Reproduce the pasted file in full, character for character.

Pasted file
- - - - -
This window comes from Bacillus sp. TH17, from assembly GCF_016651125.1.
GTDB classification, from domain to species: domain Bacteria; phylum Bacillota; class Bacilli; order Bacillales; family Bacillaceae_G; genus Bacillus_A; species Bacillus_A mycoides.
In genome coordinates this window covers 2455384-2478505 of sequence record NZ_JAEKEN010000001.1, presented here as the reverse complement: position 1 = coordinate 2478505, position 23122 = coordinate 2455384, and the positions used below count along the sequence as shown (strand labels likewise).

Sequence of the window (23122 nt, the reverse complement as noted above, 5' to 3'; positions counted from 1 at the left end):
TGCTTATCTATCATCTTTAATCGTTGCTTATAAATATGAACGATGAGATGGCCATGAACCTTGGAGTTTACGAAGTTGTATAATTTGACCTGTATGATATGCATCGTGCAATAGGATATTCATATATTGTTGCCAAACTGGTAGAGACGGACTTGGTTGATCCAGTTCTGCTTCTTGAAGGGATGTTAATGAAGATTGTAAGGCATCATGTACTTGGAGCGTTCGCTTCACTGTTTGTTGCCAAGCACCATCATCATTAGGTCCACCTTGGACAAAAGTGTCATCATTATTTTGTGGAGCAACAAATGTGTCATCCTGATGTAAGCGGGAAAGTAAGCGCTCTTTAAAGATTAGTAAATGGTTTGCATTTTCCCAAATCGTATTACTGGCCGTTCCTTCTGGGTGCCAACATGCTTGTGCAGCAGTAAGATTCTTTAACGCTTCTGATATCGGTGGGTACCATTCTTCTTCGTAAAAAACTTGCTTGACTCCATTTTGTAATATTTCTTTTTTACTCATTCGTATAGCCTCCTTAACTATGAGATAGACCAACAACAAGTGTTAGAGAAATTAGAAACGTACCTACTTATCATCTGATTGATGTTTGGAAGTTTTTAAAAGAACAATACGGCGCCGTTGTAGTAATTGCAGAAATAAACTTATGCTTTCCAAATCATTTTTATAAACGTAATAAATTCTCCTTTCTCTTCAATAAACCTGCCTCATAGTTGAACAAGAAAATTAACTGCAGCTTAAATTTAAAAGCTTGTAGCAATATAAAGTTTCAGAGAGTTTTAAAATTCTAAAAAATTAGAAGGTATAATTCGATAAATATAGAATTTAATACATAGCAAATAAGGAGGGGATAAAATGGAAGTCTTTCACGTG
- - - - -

This window comes from Bacillus sp. TH17, from assembly GCF_016651125.1.
GTDB classification, from domain to species: domain Bacteria; phylum Bacillota; class Bacilli; order Bacillales; family Bacillaceae_G; genus Bacillus_A; species Bacillus_A mycoides.
In genome coordinates this window covers 2455384-2478505 of sequence record NZ_JAEKEN010000001.1, presented here as the reverse complement: position 1 = coordinate 2478505, position 23122 = coordinate 2455384, and the positions used below count along the sequence as shown (strand labels likewise).

Sequence of the window (23122 nt, the reverse complement as noted above, 5' to 3'; positions counted from 1 at the left end):
TGCTTATCTATCATCTTTAATCGTTGCTTATAAATATGAACGATGAGATGGCCATGAACCTTGGAGTTTACGAAGTTGTATAATTTGACCTGTATGATATGCATCGTGCAATAGGATATTCATATATTGTTGCCAAACTGGTAGAGACGGACTTGGTTGATCCAGTTCTGCTTCTTGAAGGGATGTTAATGAAGATTGTAAGGCATCATGTACTTGGAGCGTTCGCTTCACTGTTTGTTGCCAAGCACCATCATCATTAGGTCCACCTTGGACAAAAGTGTCATCATTATTTTGTGGAGCAACAAATGTGTCATCCTGATGTAAGCGGGAAAGTAAGCGCTCTTTAAAGATTAGTAAATGGTTTGCATTTTCCCAAATCGTATTACTGGCCGTTCCTTCTGGGTGCCAACATGCTTGTGCAGCAGTAAGATTCTTTAACGCTTCTGATATCGGTGGGTACCATTCTTCTTCGTAAAAAACTTGCTTGACTCCATTTTGTAATATTTCTTTTTTACTCATTCGTATAGCCTCCTTAACTATGAGATAGACCAACAACAAGTGTTAGAGAAATTAGAAACGTACCTACTTATCATCTGATTGATGTTTGGAAGTTTTTAAAAGAACAATACGGCGCCGTTGTAGTAATTGCAGAAATAAACTTATGCTTTCCAAATCATTTTTATAAACGTAATAAATTCTCCTTTCTCTTCAATAAACCTGCCTCATAGTTGAACAAGAAAATTAACTGCAGCTTAAATTTAAAAGCTTGTAGCAATATAAAGTTTCAGAGAGTTTTAAAATTCTAAAAAATTAGAAGGTATAATTCGATAAATATAGAATTTAATACATAGCAAATAAGGAGGGGATAAAATGGAAGTCTTTCACGTG